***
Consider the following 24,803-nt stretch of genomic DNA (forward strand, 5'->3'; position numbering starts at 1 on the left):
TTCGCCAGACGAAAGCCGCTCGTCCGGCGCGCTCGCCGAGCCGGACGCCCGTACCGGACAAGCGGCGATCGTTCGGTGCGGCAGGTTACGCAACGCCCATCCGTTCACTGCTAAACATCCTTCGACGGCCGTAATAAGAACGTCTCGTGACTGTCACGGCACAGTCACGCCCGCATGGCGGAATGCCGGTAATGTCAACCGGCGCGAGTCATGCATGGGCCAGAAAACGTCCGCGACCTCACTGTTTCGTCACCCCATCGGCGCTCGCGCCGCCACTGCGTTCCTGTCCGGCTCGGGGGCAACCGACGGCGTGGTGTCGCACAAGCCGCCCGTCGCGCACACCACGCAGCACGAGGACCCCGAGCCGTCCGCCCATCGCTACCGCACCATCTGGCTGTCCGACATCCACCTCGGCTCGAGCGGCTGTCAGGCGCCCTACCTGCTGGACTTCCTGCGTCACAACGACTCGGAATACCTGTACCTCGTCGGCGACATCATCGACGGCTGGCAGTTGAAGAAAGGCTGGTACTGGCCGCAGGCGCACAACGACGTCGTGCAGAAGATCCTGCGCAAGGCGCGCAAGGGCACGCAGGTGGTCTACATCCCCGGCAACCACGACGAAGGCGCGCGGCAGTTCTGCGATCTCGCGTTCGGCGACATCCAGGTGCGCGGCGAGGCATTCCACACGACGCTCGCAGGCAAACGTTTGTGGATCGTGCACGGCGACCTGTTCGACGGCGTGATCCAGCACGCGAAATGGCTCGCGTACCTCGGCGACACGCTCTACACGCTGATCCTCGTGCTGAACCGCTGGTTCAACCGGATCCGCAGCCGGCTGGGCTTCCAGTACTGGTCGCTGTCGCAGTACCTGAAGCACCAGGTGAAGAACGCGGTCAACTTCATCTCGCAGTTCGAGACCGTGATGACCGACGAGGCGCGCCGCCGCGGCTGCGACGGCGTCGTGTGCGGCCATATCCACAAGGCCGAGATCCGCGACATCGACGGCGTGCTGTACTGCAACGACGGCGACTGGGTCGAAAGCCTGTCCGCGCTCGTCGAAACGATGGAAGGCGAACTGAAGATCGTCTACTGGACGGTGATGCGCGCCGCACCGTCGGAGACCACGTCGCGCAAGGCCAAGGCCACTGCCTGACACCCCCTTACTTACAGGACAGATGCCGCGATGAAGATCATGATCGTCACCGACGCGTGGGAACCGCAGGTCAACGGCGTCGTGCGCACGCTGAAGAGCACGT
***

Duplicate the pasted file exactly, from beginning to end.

Consider the following 24,803-nt stretch of genomic DNA (forward strand, 5'->3'; position numbering starts at 1 on the left):
TTCGCCAGACGAAAGCCGCTCGTCCGGCGCGCTCGCCGAGCCGGACGCCCGTACCGGACAAGCGGCGATCGTTCGGTGCGGCAGGTTACGCAACGCCCATCCGTTCACTGCTAAACATCCTTCGACGGCCGTAATAAGAACGTCTCGTGACTGTCACGGCACAGTCACGCCCGCATGGCGGAATGCCGGTAATGTCAACCGGCGCGAGTCATGCATGGGCCAGAAAACGTCCGCGACCTCACTGTTTCGTCACCCCATCGGCGCTCGCGCCGCCACTGCGTTCCTGTCCGGCTCGGGGGCAACCGACGGCGTGGTGTCGCACAAGCCGCCCGTCGCGCACACCACGCAGCACGAGGACCCCGAGCCGTCCGCCCATCGCTACCGCACCATCTGGCTGTCCGACATCCACCTCGGCTCGAGCGGCTGTCAGGCGCCCTACCTGCTGGACTTCCTGCGTCACAACGACTCGGAATACCTGTACCTCGTCGGCGACATCATCGACGGCTGGCAGTTGAAGAAAGGCTGGTACTGGCCGCAGGCGCACAACGACGTCGTGCAGAAGATCCTGCGCAAGGCGCGCAAGGGCACGCAGGTGGTCTACATCCCCGGCAACCACGACGAAGGCGCGCGGCAGTTCTGCGATCTCGCGTTCGGCGACATCCAGGTGCGCGGCGAGGCATTCCACACGACGCTCGCAGGCAAACGTTTGTGGATCGTGCACGGCGACCTGTTCGACGGCGTGATCCAGCACGCGAAATGGCTCGCGTACCTCGGCGACACGCTCTACACGCTGATCCTCGTGCTGAACCGCTGGTTCAACCGGATCCGCAGCCGGCTGGGCTTCCAGTACTGGTCGCTGTCGCAGTACCTGAAGCACCAGGTGAAGAACGCGGTCAACTTCATCTCGCAGTTCGAGACCGTGATGACCGACGAGGCGCGCCGCCGCGGCTGCGACGGCGTCGTGTGCGGCCATATCCACAAGGCCGAGATCCGCGACATCGACGGCGTGCTGTACTGCAACGACGGCGACTGGGTCGAAAGCCTGTCCGCGCTCGTCGAAACGATGGAAGGCGAACTGAAGATCGTCTACTGGACGGTGATGCGCGCCGCACCGTCGGAGACCACGTCGCGCAAGGCCAAGGCCACTGCCTGACACCCCCTTACTTACAGGACAGATGCCGCGATGAAGATCATGATCGTCACCGACGCGTGGGAACCGCAGGTCAACGGCGTCGTGCGCACGCTGAAGAGCACGT